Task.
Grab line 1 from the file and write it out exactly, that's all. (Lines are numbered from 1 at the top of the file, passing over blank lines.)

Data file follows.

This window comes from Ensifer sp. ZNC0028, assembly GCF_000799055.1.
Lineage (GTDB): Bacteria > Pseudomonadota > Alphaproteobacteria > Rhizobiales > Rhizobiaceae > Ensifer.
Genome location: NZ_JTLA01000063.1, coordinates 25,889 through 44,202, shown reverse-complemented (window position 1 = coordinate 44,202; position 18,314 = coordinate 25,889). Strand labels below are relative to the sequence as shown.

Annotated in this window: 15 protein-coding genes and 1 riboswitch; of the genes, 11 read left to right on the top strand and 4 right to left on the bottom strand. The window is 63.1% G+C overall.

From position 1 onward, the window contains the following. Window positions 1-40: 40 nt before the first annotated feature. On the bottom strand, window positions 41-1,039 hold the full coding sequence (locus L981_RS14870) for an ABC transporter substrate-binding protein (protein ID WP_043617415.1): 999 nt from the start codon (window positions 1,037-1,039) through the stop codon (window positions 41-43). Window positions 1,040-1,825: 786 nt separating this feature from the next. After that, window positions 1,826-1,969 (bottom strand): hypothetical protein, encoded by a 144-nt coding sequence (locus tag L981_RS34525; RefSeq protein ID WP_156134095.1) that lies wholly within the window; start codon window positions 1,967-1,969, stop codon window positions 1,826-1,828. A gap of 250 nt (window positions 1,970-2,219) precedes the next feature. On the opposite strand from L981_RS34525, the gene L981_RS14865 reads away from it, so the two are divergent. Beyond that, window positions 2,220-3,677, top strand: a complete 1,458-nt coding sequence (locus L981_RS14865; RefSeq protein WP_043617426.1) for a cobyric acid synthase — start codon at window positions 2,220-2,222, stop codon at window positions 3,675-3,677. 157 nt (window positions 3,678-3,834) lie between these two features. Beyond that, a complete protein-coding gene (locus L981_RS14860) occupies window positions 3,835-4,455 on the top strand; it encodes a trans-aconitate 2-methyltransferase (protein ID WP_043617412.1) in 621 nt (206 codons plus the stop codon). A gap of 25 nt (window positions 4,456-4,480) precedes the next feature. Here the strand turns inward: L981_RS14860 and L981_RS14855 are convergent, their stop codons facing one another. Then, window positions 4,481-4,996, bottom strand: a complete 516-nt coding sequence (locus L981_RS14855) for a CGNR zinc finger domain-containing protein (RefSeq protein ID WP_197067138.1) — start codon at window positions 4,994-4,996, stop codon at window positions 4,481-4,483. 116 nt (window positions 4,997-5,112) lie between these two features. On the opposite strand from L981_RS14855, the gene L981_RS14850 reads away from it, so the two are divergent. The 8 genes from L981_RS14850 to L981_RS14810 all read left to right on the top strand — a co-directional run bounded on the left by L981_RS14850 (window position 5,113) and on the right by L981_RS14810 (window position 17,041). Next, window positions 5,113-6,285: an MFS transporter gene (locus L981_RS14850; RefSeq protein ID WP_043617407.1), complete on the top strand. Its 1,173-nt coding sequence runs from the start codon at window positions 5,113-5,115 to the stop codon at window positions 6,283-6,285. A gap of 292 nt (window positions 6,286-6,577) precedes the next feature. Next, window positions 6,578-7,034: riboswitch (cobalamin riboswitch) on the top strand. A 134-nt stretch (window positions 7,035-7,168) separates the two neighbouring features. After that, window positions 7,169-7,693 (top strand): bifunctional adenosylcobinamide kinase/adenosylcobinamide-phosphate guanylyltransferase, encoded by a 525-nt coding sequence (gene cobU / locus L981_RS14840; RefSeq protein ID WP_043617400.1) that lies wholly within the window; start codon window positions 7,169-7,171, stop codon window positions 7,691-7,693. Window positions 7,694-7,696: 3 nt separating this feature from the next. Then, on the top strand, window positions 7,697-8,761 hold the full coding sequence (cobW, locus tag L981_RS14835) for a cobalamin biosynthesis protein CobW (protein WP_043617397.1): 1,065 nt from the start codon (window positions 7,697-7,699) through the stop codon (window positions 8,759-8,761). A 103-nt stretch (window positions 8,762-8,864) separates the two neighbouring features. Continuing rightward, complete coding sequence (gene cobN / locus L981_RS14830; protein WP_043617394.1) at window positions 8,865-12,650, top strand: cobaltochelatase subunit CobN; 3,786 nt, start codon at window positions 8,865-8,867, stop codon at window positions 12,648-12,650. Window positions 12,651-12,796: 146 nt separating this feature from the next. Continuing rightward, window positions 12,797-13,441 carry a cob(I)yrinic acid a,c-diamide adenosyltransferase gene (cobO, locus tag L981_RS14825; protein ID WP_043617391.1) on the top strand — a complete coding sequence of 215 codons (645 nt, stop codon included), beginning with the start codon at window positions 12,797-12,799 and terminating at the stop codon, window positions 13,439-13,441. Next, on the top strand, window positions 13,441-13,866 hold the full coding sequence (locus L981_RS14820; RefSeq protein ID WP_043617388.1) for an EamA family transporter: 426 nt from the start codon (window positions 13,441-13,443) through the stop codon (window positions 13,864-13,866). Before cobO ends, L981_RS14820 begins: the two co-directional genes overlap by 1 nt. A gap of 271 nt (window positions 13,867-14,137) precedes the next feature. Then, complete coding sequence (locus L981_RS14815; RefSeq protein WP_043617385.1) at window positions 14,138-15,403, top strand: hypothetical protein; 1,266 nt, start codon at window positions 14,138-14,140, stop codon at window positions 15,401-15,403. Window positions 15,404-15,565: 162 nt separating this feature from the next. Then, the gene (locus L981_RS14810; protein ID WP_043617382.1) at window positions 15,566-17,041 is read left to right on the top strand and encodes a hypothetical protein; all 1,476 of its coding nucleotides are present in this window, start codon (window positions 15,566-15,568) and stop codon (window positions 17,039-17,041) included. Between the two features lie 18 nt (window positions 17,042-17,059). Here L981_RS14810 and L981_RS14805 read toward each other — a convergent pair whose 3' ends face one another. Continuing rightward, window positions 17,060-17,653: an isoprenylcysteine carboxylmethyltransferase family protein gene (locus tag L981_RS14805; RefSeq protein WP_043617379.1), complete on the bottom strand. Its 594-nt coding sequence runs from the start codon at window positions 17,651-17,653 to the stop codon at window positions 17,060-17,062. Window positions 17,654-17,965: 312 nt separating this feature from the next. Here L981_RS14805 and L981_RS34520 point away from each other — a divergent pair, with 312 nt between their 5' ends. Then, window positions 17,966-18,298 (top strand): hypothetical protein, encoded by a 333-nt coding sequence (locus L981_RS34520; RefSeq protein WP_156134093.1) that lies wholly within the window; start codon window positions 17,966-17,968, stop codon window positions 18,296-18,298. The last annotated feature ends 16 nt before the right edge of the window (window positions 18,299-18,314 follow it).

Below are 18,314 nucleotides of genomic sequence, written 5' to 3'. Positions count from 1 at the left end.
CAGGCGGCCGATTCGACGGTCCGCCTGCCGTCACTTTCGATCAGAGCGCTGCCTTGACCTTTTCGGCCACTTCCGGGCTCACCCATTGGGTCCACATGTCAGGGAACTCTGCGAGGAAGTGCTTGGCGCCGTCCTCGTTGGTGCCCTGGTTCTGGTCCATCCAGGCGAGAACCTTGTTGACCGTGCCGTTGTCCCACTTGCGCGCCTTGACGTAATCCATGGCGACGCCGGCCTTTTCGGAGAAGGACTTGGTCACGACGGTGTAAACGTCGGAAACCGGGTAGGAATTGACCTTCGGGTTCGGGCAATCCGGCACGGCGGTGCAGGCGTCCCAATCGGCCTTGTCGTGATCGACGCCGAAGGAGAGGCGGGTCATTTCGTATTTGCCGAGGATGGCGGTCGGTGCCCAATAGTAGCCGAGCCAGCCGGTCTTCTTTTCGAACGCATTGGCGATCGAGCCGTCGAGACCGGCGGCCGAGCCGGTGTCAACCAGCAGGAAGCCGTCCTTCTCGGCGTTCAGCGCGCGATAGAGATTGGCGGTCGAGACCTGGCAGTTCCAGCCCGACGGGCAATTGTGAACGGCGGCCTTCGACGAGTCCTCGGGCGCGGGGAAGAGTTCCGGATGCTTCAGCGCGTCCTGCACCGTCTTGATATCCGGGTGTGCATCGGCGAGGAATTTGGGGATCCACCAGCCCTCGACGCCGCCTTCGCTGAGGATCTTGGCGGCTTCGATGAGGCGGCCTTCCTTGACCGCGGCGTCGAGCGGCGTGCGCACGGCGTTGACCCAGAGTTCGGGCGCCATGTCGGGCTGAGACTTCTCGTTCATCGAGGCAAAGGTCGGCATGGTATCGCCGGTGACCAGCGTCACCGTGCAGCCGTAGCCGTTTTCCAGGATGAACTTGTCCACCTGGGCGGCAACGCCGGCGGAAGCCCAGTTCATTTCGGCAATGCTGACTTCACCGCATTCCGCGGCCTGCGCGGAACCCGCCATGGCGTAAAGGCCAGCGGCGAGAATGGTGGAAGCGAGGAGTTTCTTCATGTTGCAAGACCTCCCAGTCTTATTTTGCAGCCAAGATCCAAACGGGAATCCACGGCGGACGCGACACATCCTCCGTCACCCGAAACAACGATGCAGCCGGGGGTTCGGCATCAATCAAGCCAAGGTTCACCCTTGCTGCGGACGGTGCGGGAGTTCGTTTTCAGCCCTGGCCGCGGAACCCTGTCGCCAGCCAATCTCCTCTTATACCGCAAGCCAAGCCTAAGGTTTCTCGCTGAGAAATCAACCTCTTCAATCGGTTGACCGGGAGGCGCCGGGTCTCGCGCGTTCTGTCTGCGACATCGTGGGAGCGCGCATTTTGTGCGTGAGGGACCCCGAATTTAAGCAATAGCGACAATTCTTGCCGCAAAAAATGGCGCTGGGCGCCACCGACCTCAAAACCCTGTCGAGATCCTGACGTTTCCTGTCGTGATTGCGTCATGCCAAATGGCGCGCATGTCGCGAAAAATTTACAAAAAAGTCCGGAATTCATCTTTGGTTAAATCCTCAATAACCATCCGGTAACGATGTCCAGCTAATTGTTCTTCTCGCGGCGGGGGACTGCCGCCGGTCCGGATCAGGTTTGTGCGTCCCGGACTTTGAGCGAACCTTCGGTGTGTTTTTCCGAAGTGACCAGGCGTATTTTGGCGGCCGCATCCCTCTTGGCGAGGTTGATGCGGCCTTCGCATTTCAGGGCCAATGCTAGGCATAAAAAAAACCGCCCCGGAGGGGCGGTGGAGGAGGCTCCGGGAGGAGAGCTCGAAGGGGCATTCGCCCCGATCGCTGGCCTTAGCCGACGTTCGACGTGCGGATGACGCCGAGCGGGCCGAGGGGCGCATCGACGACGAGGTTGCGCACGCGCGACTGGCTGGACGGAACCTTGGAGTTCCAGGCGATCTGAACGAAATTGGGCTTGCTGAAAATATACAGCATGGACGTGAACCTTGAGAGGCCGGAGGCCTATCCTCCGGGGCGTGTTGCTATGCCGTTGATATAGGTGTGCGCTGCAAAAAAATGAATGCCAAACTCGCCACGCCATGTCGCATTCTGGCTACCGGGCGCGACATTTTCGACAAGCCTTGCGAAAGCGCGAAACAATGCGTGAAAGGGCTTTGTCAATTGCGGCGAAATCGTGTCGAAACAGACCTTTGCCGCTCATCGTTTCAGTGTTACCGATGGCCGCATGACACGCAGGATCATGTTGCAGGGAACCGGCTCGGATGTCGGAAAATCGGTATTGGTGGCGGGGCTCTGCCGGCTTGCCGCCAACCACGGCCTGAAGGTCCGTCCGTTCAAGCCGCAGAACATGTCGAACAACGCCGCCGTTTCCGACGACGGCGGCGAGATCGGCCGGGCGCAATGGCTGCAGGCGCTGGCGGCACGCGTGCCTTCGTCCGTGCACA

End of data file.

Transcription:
This window comes from Ensifer sp. ZNC0028, assembly GCF_000799055.1.